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Russia’s ‘carrier-killer’ Moskva enters Mediterranean

Published time: September 11, 2013 15:18
Edited time: September 12, 2013 11:14
Missile cruiser "Moskva" (RIA Novosti/Vitaliy Ankov)

Missile cruiser "Moskva" (RIA Novosti/Vitaliy Ankov)

Russia’s Moskva missile cruiser, dubbed a “carrier-killer” by NATO, has passed through the Straits of Gibraltar and is now heading toward the eastern Mediterranean to assume command of the Russian naval force there.

The Russian Navy said in a statement that the Moskva cruiser passed through the Straits of Gibraltar on September 10.

Interfax news agency added that the Moskva cruiser, “commanded by Sergey Tronev, Captain 1st Rank of the Guards… has enough room for maneuver now.”

“The Black Sea flagship entered the Russian Navy's area of responsibility in the Mediterranean at 11:00 pm Moscow time yesterday," the agency reported a military source as saying.

The missile-carrying cruiser is expected to join its final destination in eastern Mediterranean on September 15 or 16.

Upon arrival, the command of the Russian Navy unit in the Mediterranean, currently stationed onboard the Admiral Panteleyev anti-submarine ship, will be relocated to the Moskva.

"The armaments and technical equipment of the missile cruiser are in working condition. The crew is ready to perform combat missions,” the source said. 

Missile cruiser "Moskva" belonging to Russia's Black Sea Fleet firing anti-aircraft missiles during joint drills with other fleets. (RIA Novosti/Vitaliy Ankov)

The missile cruiser, initially known to Western naval intelligence as “Slava” (Glory), was launched in 1979 and entered service in 1983. It was later renamed the “Moskva” in 1995. Designed to be carrier-killers, the cruisers of Class 1164 are equipped with 16 anti-ship launchers P-1000 Vulkan, or Volcano (SS-N-12 Sandbox anti-ship missiles, according to NATO classification).

‘Moskva’ weaponry

-16x SS-N-12 Sandbox anti-ship missiles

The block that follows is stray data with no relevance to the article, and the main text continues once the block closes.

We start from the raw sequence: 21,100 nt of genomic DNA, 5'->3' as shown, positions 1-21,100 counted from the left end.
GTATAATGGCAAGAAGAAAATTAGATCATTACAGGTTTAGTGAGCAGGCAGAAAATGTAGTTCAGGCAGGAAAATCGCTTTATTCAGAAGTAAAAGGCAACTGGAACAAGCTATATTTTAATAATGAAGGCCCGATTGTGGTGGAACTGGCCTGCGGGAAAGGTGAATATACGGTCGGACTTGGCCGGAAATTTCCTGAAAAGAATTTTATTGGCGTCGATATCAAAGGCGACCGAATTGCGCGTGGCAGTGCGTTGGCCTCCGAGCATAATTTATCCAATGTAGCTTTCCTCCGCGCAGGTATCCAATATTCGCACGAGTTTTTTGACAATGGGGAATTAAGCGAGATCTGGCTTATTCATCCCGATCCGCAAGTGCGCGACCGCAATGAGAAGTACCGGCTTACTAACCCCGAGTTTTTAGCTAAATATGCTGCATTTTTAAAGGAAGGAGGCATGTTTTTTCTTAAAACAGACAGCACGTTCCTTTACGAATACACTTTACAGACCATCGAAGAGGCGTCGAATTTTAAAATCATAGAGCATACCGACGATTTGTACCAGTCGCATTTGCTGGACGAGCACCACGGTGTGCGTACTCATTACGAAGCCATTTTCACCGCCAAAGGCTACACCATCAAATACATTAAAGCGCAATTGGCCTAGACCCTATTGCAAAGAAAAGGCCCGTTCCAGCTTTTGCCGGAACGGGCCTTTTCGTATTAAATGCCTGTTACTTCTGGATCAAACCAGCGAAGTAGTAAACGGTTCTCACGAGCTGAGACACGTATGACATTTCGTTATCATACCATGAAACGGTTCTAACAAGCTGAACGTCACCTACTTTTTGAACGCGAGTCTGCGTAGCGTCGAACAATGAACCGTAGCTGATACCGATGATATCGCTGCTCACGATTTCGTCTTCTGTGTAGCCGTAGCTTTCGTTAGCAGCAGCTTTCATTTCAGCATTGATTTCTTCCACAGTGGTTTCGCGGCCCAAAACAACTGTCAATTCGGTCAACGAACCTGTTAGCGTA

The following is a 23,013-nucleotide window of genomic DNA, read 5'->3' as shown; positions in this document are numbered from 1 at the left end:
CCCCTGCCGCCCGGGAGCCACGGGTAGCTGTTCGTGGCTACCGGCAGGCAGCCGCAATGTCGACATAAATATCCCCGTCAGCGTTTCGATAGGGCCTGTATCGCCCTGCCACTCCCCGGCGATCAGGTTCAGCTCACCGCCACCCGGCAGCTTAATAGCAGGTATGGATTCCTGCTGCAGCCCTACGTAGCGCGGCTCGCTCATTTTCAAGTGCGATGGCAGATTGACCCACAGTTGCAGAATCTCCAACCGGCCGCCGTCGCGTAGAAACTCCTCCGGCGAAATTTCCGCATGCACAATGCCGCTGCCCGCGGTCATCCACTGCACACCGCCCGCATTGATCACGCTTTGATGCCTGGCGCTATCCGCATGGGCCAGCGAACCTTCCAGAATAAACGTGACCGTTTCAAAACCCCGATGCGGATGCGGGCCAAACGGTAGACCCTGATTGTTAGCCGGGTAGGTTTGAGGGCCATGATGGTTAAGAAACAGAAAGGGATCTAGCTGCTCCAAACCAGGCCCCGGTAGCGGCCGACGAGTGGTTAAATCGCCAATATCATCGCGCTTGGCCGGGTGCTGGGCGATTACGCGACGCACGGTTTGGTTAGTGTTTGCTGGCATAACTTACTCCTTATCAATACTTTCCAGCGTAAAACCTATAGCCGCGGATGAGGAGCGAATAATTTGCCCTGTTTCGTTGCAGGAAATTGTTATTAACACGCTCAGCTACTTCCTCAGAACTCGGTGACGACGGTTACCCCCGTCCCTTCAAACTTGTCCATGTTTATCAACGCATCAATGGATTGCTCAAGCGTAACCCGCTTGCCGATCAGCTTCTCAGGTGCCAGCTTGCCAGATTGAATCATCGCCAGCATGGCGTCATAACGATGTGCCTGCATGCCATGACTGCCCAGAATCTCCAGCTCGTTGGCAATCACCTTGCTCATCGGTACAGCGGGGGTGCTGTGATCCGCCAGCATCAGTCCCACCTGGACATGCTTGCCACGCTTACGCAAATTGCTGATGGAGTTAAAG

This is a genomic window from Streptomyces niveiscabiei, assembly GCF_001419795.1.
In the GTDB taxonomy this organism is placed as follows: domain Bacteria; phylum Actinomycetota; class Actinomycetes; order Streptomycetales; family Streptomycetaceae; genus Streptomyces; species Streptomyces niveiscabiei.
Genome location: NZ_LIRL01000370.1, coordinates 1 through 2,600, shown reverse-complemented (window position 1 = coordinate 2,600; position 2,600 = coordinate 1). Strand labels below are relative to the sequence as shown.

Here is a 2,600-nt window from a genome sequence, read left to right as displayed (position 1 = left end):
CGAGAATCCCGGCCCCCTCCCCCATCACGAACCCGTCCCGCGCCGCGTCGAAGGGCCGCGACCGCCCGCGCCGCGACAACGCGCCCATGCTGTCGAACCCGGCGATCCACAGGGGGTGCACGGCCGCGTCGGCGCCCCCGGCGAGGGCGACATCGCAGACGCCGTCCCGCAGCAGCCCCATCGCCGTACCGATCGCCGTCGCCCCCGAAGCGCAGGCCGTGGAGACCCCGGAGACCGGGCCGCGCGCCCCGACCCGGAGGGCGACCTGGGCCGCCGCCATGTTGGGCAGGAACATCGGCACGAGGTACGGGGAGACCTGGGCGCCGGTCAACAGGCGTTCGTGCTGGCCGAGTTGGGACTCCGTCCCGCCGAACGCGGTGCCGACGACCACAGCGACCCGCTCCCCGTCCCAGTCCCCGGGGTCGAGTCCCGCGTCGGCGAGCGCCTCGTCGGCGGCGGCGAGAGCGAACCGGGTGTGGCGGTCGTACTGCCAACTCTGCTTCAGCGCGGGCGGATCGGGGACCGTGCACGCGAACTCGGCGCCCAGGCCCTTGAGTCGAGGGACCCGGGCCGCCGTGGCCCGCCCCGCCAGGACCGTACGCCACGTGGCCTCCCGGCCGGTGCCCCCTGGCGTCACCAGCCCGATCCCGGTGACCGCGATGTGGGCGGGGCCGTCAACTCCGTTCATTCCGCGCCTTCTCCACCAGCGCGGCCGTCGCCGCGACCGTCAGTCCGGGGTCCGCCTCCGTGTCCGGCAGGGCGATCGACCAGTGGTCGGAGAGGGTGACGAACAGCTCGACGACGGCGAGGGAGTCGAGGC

- 8x8 (64) S-300PMU Favorit (SA-N-6 Grumble) long-range surface-to-air missiles
-2x20 (40) OSA-MA (SA-N-4 Gecko) SR SAM
-1x twin AK-130 130mm/L70 dual-purpose guns
-6xAK-630 close-in weapons systems
-2x RBU-6000 anti-submarine mortars
-10x (2 quin) 533mm torpedo tubes
Armor: Splinter plating
Aircraft carried: 1 Ka-25 or Ka-27 helicopter

Another two vessels, the landing ship Nikolay Filchenkov and the guard ship Smetlivy, will join the Russian naval unit later. They will be pass through the Bosporus and Dardanelles straits by September 12-14 and will then head to the eastern Mediterranean.

Russia’s Defense Ministry has said the maneuvers are part of the “stage-by-stage rotation of warships and support ships of the standing naval force in the Mediterranean.”

The recent deployments are aimed at “complex monitoring” of the situation around Syria, military sources told Interfax earlier.

Russia’s standing naval force in the Mediterranean now involves landing craft carriers “Aleksandr Shabalin,” “Admiral Nevelskoy,” “Peresvet,” “Novocherkassk” and “Minsk” of Russia’s Black and Baltic Sea Fleets, as well as escort vessel “Neustrashimy,” and the anti-submarine ship “Admiral Panteleyev.” 

"Admiral Panteleyev" anti-submarine ship returning to Vladivostok from Japanese port Hakodate (Hokkaido island). (RIA Novosti/Vitaliy Ankov)

Russian naval maneuvers in the Mediterranean come amid growing tension in the region, which sparked speculation that Russia was boosting its naval presence ahead of a possible US strike against Syria.

Previously, Russia’s defense officials cautioned against making connections between the relocation of warships and the Syrian crisis, saying the maneuvers do not depend on the situation and “will continue after it.” 

Landing craft carrier "Admiral Nevelskoy". (RIA Novosti/Ildus Gilyazutdinov)